My hair has its own personality. I feel like it should have its own Instagram.
I’ve always loved Afros. I’ve been obsessed with the 70s. It was a great decade for women and especially Black women to accept and really be proud and loud about all those things that were not seen as beautiful. Today, the Afro is very trendy. But before, it was such an act of resistance and love and expression.
I was inspired by the women of my country (Cameroon) for sure. Diana Ross and Donna Summer were my icons. Big hair; beautiful, colorful clothes. Everything was loud, but not in a cheesy way.
When I moved to New York from Montreal, there were two things I wanted to do: the Afro, and a little gold around my eyes. That was Nelly becoming Nelly as we know her. I was able to be whoever I wanted to be.
My hair is like a crown. There’s something empowering, regal about it. I used to be very shy, and when I wore that crown and walked into the room, it protected me and gave me strength. It helped me conquer. I’m still very shy, although people wouldn’t know it. My hair is like my armor. I feel like a goddess with it.
People recognize me because of my hair. And they don’t recognize me without it. If I do braids or a straight weave, people will come up to me and ask, “Is Nelly here?” And I’m like, “Nelly is, but not the hair. I will let the hair know that you’re missing it.”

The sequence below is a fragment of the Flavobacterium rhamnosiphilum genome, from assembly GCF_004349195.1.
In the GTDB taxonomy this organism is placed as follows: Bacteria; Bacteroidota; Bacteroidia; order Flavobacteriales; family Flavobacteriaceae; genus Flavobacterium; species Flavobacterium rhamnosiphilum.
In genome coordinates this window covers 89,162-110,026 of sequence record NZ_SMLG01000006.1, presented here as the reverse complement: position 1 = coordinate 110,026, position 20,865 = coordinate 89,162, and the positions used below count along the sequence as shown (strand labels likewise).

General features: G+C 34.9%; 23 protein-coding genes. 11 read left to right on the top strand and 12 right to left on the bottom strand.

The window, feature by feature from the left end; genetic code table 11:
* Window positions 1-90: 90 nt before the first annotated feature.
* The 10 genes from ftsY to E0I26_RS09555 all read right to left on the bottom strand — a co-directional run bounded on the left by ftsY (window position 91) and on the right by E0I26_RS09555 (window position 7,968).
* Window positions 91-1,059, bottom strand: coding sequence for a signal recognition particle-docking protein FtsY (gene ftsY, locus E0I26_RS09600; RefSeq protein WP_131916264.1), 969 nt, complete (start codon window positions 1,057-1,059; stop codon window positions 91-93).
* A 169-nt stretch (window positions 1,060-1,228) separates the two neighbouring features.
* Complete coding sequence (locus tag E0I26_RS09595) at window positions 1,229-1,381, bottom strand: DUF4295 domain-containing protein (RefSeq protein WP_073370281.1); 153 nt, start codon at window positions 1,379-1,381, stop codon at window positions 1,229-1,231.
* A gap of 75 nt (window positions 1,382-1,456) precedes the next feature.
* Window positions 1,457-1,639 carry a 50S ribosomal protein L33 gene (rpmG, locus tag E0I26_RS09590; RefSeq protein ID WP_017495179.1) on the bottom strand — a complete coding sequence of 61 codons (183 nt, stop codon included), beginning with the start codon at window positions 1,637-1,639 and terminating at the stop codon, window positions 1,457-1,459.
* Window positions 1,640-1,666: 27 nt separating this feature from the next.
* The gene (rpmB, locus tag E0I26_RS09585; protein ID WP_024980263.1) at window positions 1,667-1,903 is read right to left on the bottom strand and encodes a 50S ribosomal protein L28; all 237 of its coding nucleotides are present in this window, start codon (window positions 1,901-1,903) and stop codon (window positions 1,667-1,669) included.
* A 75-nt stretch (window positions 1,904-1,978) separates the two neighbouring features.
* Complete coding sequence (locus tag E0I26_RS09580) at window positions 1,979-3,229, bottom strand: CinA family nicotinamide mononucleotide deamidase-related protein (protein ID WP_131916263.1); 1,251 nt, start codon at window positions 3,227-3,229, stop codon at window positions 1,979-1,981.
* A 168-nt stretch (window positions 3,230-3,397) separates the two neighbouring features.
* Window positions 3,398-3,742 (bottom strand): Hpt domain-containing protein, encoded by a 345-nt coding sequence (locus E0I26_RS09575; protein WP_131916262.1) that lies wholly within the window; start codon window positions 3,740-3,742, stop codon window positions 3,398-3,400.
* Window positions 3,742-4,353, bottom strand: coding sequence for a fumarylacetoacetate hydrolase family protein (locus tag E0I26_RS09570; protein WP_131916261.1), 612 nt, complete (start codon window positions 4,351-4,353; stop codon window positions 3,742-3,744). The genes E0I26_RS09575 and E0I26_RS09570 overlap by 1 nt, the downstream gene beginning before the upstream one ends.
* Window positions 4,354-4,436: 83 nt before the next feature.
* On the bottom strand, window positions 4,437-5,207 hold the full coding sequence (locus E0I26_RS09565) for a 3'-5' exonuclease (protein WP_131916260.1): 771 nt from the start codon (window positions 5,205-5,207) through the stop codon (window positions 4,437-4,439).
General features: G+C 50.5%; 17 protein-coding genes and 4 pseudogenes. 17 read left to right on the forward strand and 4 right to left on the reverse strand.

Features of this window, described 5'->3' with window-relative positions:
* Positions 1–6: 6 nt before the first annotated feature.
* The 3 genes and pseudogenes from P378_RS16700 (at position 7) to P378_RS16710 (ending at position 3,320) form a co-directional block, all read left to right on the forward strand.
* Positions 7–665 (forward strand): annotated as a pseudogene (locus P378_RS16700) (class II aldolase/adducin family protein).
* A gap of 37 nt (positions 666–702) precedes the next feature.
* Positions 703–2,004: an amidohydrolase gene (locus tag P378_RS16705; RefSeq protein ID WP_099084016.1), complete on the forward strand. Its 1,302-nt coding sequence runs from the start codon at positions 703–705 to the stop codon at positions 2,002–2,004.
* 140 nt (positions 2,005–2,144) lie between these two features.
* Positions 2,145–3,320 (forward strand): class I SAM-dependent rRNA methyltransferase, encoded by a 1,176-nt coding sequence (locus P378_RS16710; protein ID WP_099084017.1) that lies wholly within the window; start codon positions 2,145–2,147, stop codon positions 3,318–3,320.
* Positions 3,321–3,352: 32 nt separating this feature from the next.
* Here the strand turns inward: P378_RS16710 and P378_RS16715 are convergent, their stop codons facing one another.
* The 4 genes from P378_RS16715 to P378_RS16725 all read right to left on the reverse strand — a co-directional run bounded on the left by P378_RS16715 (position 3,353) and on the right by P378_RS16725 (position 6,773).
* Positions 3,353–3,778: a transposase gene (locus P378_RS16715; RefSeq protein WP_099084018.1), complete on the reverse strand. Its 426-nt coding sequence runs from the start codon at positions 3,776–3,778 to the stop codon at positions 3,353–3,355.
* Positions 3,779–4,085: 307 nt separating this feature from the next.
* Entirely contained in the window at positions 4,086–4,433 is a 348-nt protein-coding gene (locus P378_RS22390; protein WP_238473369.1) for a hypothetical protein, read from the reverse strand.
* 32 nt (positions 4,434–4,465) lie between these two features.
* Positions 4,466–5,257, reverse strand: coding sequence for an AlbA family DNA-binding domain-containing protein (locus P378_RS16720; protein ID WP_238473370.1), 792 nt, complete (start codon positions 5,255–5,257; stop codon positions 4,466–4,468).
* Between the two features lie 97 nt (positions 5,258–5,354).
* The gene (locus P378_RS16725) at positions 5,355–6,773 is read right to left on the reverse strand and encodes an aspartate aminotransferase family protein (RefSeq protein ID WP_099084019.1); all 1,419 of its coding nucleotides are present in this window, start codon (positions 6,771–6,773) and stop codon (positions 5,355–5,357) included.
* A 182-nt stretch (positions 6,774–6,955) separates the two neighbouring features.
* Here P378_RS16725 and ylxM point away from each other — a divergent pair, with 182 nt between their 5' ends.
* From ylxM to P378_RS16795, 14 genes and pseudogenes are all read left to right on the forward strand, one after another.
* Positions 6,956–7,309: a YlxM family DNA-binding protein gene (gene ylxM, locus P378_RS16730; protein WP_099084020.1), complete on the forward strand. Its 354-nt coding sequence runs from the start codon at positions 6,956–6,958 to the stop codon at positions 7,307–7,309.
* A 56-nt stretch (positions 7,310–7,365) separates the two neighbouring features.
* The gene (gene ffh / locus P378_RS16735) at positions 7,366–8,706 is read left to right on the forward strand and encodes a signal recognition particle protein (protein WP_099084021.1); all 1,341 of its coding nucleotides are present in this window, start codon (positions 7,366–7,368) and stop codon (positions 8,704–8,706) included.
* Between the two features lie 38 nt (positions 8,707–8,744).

People respond to my hair differently nowadays. When I used to travel 20, 25 years ago, I would get stopped going through customs. “Let me look in your suitcase,” they’d say. Now, they say, “Oh, I love your hair!” There’s a whole conversation.
Full disclosure: I do put some extra hair in there to make it extremely thick. It needs a lot of care, a lot of moisturizing. There’s an amazing woman in Harlem that I go to, Ms. P.—her name is Paula. She’s the mayor of Harlem and takes care of everyone. I love going there. She takes forever, and I only have time now to go there once a week. But there is so much love. She nurtures my hair and my soul.
I feel like I’m ready for a change soon, like going outside of what Nelly is for a second. I could do some braids with some blonde in it. The coolness of Black hair is we can do so much with it, like cornrows, or threads in the hair. Sometimes I miss the days when I was able to do all those different styles I grew up with.
Nelly Moudime is the maître d’ at the Polo Bar and a former maître d’ at Minetta Tavern and the original Pastis